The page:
Bermudagrass that is resuming active growth during spring and early summer may be extremely sensitive to PGR applications. Leaf discoloration of Tifway bermudagrass was observed following initial Primo treatments of 0.2 kg ha
The concept of “spoon feeding” nitrogen (applying low rates at frequent intervals) is commonly implemented in putting green management to prevent rapid growth fluctuations. For example, applying 0.5 lb./1,000 ft
The approach of spoon feeding PGRs has the same principle for reducing fluctuations of turf growth caused initially or as PGR efficacy decreases. Instead of applying greens with a standard PGR rate every three to four weeks, which may be injurious, research indicates incremental weekly or biweekly applications is a safer regimen to reduce bermudagrass injury. Early in the growing season, reducing PGR rates by 25 to 50 percent and gradually increasing them as June and July approach will enable bermudagrass greens to adjust to growth regulation effects of the newly introduced compound.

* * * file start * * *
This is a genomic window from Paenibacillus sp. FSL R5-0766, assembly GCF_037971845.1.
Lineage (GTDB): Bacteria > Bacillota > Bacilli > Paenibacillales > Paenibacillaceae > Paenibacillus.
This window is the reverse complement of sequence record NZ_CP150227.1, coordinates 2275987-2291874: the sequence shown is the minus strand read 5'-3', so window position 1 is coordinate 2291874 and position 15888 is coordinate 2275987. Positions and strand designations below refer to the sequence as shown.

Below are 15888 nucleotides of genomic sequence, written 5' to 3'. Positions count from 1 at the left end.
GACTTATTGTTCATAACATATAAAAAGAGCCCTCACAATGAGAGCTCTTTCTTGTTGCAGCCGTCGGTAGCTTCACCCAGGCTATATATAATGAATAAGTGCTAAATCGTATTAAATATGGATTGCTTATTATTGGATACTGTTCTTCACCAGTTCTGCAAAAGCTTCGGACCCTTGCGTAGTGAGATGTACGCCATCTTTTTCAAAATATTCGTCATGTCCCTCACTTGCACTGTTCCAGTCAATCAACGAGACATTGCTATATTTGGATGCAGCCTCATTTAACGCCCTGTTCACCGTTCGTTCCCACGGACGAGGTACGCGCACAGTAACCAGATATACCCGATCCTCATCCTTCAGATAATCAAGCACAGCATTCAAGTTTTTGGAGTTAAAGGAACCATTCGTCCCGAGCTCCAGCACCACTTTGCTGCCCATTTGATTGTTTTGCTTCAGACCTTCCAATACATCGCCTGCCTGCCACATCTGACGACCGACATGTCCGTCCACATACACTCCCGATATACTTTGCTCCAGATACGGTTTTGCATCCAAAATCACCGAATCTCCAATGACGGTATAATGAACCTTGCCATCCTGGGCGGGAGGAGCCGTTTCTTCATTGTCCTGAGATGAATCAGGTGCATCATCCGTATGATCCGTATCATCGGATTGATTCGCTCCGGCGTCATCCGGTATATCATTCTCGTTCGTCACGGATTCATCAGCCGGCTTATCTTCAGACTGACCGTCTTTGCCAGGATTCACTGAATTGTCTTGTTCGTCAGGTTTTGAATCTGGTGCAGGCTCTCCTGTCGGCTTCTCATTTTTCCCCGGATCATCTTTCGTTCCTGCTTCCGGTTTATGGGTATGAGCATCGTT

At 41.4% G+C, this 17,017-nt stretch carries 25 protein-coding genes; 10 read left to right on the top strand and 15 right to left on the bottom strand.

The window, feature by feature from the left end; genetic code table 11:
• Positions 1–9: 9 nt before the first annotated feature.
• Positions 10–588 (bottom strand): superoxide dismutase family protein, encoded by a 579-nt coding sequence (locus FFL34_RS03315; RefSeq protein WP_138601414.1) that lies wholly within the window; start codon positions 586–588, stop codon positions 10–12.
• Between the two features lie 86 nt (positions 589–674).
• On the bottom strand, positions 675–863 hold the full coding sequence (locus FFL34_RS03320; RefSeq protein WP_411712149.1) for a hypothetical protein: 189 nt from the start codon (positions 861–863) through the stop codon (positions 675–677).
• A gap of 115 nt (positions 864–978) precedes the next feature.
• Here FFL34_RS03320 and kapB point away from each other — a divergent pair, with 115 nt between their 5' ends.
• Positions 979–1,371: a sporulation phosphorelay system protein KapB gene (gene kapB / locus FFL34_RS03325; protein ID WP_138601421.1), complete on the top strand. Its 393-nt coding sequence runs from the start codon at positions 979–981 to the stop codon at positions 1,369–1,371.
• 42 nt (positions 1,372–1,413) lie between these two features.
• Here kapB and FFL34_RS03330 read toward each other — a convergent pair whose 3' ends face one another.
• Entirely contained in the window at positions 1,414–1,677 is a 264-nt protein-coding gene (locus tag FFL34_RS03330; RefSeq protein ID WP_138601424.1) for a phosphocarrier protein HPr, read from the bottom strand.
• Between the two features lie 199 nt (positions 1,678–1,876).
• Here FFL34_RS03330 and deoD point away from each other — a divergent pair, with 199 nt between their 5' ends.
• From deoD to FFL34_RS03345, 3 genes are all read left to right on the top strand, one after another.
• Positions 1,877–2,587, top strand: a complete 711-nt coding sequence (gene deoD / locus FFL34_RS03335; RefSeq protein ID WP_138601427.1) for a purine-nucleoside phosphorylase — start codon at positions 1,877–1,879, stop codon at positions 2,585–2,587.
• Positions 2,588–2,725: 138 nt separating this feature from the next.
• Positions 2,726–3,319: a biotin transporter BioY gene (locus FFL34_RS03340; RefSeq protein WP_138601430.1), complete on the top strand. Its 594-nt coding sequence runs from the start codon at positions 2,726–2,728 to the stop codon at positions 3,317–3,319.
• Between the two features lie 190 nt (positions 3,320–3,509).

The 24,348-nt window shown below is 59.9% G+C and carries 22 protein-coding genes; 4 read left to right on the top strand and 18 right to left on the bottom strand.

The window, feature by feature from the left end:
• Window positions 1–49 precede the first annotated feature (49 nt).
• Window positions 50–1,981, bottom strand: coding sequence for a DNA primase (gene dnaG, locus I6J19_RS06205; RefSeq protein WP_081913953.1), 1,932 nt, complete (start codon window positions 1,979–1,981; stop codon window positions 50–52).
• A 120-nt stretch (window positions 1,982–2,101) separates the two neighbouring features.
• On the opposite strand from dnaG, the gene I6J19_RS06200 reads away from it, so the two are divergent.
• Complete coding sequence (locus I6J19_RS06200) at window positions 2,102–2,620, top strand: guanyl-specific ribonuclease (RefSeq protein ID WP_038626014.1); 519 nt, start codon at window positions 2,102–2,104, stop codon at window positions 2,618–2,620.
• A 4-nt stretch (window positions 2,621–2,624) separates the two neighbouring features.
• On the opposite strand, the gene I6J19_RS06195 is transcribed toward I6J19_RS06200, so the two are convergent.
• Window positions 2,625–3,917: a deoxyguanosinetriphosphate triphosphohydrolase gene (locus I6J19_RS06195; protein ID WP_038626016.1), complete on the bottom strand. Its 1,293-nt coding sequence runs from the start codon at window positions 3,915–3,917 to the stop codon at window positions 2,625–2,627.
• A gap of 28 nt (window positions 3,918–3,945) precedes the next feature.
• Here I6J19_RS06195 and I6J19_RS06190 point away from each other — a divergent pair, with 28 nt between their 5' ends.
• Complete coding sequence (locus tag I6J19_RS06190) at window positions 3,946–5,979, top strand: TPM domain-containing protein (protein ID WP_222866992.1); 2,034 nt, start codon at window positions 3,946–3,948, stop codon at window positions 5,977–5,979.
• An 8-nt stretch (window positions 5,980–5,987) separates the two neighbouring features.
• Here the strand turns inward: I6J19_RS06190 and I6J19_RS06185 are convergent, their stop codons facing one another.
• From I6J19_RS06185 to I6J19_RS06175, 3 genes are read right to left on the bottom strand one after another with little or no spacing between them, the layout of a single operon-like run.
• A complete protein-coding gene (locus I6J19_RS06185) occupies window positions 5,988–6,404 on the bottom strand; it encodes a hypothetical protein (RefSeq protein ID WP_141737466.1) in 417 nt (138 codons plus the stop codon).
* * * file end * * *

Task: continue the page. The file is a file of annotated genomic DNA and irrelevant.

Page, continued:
From May to August 2003, Clemson, S.C., averaged a 42-percent higher monthly rainfall than the yearly summer average with high cloud coverage and low average daily air temperatures. This particular summer had poor growing conditions for ultradwarf bermudagrass, as these grasses require eight hours minimum of daily full sunlight and consistent temperatures from 80 to 90°F. Ideally, turfgrasses should be actively growing to minimize injury and discoloration from PGR applications, and researchers observed extreme sensitivity early in the summer on bermudagrass research greens. For example, applying Primo at 6 oz./acre for three weeks displayed unacceptable injury especially following initial applications. However, sementing the 6 oz./acre into three applications of 2 oz./acre per week drastically minimized deleterious effects and was much safer on ultradwarf bermudagrass. The bermudagrass still received the same PGR amount over the three-week period, but the phytotoxicity was greatly reduced, and the “spoon feeding” approach proved to be much safer.
MINIMIZING THE “REBOUND EFFECT”
PGR safety on bermudagrass greens is an important aspect in promoting green speeds and surface uniformity. Another phenomenon that raises concerns among many superintendents who consider PGRs is the potential “rebound effect.” Rebound effects are a rapid period of growth caused by the overproduction of growth hormones and release of stored root carbohydrates when the applied PGR is no longer effective. For example, Primo inhibits the conversion of GA